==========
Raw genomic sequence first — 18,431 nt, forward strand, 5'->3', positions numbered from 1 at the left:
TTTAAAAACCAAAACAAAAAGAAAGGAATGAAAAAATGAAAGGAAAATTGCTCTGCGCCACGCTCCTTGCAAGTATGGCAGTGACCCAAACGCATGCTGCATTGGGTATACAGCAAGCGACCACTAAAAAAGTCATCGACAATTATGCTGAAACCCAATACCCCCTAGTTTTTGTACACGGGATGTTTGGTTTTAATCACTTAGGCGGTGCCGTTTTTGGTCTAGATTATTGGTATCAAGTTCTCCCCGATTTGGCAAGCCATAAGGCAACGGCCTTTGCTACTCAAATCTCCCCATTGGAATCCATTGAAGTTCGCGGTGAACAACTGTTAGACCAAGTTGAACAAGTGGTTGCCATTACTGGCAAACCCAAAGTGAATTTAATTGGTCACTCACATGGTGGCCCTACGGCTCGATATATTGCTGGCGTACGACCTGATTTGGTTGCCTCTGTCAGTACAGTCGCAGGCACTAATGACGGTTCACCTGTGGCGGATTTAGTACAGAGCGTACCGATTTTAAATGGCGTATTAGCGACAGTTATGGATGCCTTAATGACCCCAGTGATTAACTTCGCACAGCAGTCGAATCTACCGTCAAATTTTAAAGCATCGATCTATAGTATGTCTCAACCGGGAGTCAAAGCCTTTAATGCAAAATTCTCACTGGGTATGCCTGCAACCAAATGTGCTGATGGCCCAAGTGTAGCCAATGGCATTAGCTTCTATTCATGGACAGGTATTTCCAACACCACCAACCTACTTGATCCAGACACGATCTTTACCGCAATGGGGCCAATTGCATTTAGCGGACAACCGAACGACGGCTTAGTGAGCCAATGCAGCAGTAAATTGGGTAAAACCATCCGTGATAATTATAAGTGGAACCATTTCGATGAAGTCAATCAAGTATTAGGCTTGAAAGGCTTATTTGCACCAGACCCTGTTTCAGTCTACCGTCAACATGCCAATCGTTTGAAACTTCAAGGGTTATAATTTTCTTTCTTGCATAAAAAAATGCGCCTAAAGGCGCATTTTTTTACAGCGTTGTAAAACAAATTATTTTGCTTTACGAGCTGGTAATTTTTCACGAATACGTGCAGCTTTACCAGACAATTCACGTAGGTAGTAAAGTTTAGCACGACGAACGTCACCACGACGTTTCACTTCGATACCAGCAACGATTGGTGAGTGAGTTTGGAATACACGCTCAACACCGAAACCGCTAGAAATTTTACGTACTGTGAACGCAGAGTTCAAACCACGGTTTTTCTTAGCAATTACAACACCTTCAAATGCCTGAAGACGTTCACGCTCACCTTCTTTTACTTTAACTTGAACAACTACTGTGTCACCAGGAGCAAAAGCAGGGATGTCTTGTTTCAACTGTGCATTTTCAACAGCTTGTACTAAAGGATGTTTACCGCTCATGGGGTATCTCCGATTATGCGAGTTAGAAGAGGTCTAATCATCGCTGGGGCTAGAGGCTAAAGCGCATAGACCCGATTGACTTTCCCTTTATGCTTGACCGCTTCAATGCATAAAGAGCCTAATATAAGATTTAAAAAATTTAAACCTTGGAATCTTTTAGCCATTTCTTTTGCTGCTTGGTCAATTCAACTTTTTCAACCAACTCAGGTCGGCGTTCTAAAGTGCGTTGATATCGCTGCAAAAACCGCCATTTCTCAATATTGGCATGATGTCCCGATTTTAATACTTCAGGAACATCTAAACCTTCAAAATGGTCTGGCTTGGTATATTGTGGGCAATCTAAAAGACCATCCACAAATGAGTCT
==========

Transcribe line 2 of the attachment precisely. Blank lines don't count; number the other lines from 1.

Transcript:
TTTAAAAACCAAAACAAAAAGAAAGGAATGAAAAAATGAAAGGAAAATTGCTCTGCGCCACGCTCCTTGCAAGTATGGCAGTGACCCAAACGCATGCTGCATTGGGTATACAGCAAGCGACCACTAAAAAAGTCATCGACAATTATGCTGAAACCCAATACCCCCTAGTTTTTGTACACGGGATGTTTGGTTTTAATCACTTAGGCGGTGCCGTTTTTGGTCTAGATTATTGGTATCAAGTTCTCCCCGATTTGGCAAGCCATAAGGCAACGGCCTTTGCTACTCAAATCTCCCCATTGGAATCCATTGAAGTTCGCGGTGAACAACTGTTAGACCAAGTTGAACAAGTGGTTGCCATTACTGGCAAACCCAAAGTGAATTTAATTGGTCACTCACATGGTGGCCCTACGGCTCGATATATTGCTGGCGTACGACCTGATTTGGTTGCCTCTGTCAGTACAGTCGCAGGCACTAATGACGGTTCACCTGTGGCGGATTTAGTACAGAGCGTACCGATTTTAAATGGCGTATTAGCGACAGTTATGGATGCCTTAATGACCCCAGTGATTAACTTCGCACAGCAGTCGAATCTACCGTCAAATTTTAAAGCATCGATCTATAGTATGTCTCAACCGGGAGTCAAAGCCTTTAATGCAAAATTCTCACTGGGTATGCCTGCAACCAAATGTGCTGATGGCCCAAGTGTAGCCAATGGCATTAGCTTCTATTCATGGACAGGTATTTCCAACACCACCAACCTACTTGATCCAGACACGATCTTTACCGCAATGGGGCCAATTGCATTTAGCGGACAACCGAACGACGGCTTAGTGAGCCAATGCAGCAGTAAATTGGGTAAAACCATCCGTGATAATTATAAGTGGAACCATTTCGATGAAGTCAATCAAGTATTAGGCTTGAAAGGCTTATTTGCACCAGACCCTGTTTCAGTCTACCGTCAACATGCCAATCGTTTGAAACTTCAAGGGTTATAATTTTCTTTCTTGCATAAAAAAATGCGCCTAAAGGCGCATTTTTTTACAGCGTTGTAAAACAAATTATTTTGCTTTACGAGCTGGTAATTTTTCACGAATACGTGCAGCTTTACCAGACAATTCACGTAGGTAGTAAAGTTTAGCACGACGAACGTCACCACGACGTTTCACTTCGATACCAGCAACGATTGGTGAGTGAGTTTGGAATACACGCTCAACACCGAAACCGCTAGAAATTTTACGTACTGTGAACGCAGAGTTCAAACCACGGTTTTTCTTAGCAATTACAACACCTTCAAATGCCTGAAGACGTTCACGCTCACCTTCTTTTACTTTAACTTGAACAACTACTGTGTCACCAGGAGCAAAAGCAGGGATGTCTTGTTTCAACTGTGCATTTTCAACAGCTTGTACTAAAGGATGTTTACCGCTCATGGGGTATCTCCGATTATGCGAGTTAGAAGAGGTCTAATCATCGCTGGGGCTAGAGGCTAAAGCGCATAGACCCGATTGACTTTCCCTTTATGCTTGACCGCTTCAATGCATAAAGAGCCTAATATAAGATTTAAAAAATTTAAACCTTGGAATCTTTTAGCCATTTCTTTTGCTGCTTGGTCAATTCAACTTTTTCAACCAACTCAGGTCGGCGTTCTAAAGTGCGTTGATATCGCTGCAAAAACCGCCATTTCTCAATATTGGCATGATGTCCCGATTTTAATACTTCAGGAACATCTAAACCTTCAAAATGGTCTGGCTTGGTATATTGTGGGCAATCTAAAAGACCATCCACAAATGAGTCT